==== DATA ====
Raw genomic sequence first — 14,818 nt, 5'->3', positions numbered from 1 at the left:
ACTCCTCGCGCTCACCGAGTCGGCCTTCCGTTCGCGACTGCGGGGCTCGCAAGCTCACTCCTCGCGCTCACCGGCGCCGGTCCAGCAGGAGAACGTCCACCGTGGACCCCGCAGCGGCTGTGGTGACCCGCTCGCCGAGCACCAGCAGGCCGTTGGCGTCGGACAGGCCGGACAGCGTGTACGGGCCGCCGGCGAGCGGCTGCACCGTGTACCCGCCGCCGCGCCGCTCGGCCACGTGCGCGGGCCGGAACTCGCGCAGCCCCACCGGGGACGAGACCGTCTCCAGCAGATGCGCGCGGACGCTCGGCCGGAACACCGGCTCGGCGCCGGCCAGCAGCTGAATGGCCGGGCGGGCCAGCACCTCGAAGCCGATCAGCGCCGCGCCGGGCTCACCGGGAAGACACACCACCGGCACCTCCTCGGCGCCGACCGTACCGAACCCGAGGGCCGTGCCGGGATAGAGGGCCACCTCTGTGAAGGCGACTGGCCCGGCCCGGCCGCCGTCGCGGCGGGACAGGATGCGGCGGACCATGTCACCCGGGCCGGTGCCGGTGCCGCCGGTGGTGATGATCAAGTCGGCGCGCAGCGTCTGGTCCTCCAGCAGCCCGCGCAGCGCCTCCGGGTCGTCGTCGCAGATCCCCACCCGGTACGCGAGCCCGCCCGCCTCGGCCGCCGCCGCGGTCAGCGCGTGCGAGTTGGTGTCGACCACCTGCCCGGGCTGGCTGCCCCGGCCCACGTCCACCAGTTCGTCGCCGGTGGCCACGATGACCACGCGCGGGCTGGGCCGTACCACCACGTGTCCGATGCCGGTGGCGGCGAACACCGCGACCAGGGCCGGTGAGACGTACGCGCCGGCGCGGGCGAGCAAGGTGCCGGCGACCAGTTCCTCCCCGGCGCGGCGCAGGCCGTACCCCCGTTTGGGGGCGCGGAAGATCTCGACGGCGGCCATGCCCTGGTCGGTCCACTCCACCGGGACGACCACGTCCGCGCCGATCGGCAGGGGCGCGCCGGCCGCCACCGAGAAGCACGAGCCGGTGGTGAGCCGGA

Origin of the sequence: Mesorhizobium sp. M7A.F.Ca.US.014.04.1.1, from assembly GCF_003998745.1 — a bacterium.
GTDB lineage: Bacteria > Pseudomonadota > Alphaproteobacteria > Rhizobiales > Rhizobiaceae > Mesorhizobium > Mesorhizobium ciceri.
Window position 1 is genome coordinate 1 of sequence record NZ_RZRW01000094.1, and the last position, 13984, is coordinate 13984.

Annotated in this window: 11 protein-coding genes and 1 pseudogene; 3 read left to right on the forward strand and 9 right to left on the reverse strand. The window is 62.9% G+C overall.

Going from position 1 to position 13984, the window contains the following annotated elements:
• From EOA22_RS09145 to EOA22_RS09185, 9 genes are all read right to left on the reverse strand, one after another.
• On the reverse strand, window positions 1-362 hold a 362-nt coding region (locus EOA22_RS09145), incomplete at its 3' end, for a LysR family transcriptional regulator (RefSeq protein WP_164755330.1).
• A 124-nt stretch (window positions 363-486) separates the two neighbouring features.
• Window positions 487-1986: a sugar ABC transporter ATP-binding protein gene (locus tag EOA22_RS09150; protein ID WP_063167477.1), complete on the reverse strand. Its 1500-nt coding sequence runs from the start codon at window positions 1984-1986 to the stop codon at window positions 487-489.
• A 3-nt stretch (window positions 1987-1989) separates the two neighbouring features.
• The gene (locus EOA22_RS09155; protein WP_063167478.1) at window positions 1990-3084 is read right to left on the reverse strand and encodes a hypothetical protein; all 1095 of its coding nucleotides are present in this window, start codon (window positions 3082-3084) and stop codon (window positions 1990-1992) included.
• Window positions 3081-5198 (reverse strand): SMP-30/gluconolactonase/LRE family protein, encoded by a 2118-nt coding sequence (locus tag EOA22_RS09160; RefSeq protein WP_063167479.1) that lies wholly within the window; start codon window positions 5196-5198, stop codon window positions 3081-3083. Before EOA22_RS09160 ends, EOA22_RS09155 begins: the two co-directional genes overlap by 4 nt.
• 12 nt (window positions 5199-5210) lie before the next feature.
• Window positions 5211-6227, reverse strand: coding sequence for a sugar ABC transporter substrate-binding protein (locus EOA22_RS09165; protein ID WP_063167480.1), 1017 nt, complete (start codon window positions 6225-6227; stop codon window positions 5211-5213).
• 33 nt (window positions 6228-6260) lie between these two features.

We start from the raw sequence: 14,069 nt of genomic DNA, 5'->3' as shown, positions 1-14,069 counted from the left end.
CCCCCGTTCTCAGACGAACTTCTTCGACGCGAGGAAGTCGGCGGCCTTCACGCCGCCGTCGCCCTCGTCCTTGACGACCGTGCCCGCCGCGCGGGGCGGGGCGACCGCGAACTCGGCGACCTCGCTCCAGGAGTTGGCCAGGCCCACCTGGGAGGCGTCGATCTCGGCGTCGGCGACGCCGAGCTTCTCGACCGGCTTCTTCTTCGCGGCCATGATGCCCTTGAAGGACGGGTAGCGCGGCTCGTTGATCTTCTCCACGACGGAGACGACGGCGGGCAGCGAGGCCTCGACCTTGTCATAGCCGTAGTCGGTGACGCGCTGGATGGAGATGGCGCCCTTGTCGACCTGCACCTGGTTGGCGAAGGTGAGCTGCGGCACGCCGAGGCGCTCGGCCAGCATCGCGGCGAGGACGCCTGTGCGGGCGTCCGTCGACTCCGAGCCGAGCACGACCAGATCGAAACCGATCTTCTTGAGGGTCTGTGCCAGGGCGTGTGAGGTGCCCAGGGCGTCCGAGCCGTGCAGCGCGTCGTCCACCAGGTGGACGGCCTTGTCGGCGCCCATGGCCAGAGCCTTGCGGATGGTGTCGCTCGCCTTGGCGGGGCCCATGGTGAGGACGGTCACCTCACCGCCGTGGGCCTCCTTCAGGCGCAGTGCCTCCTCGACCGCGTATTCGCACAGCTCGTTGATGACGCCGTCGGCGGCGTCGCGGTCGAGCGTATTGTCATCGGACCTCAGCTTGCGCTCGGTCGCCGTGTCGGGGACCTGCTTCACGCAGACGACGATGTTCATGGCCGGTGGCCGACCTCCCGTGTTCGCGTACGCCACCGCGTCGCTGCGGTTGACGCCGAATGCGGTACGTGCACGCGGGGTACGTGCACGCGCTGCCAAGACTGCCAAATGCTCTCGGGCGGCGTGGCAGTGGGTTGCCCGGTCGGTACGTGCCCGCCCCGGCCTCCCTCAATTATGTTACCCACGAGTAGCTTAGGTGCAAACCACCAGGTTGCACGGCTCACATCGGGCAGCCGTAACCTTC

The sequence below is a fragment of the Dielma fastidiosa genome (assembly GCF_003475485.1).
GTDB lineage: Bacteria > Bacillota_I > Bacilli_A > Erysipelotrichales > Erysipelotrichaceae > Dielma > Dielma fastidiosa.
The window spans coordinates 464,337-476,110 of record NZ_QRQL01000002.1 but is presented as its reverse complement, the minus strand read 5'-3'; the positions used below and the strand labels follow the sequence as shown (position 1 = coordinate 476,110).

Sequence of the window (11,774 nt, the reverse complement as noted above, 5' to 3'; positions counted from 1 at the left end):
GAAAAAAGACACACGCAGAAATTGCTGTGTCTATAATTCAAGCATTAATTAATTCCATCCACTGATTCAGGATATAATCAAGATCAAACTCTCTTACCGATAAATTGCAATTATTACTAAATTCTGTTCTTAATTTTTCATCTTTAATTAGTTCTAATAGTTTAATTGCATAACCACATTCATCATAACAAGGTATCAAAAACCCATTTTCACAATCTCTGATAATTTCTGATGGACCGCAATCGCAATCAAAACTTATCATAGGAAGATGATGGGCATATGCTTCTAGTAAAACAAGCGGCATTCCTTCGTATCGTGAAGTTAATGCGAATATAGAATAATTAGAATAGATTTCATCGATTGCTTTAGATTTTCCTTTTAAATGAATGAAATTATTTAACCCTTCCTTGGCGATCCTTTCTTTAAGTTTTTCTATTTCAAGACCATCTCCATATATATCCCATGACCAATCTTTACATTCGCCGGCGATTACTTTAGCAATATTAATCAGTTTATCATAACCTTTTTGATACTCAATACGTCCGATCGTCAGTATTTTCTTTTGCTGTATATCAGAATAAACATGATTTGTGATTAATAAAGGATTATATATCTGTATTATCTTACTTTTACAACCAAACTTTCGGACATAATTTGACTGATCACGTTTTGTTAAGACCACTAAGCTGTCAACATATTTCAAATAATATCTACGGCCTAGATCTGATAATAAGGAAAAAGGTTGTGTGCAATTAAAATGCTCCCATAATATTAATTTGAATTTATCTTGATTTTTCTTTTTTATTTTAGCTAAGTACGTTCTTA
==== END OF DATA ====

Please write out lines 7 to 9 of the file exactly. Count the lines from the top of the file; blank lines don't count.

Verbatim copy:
Going from position 1 to position 13984, the window contains the following annotated elements:
• From EOA22_RS09145 to EOA22_RS09185, 9 genes are all read right to left on the reverse strand, one after another.
• On the reverse strand, window positions 1-362 hold a 362-nt coding region (locus EOA22_RS09145), incomplete at its 3' end, for a LysR family transcriptional regulator (RefSeq protein WP_164755330.1).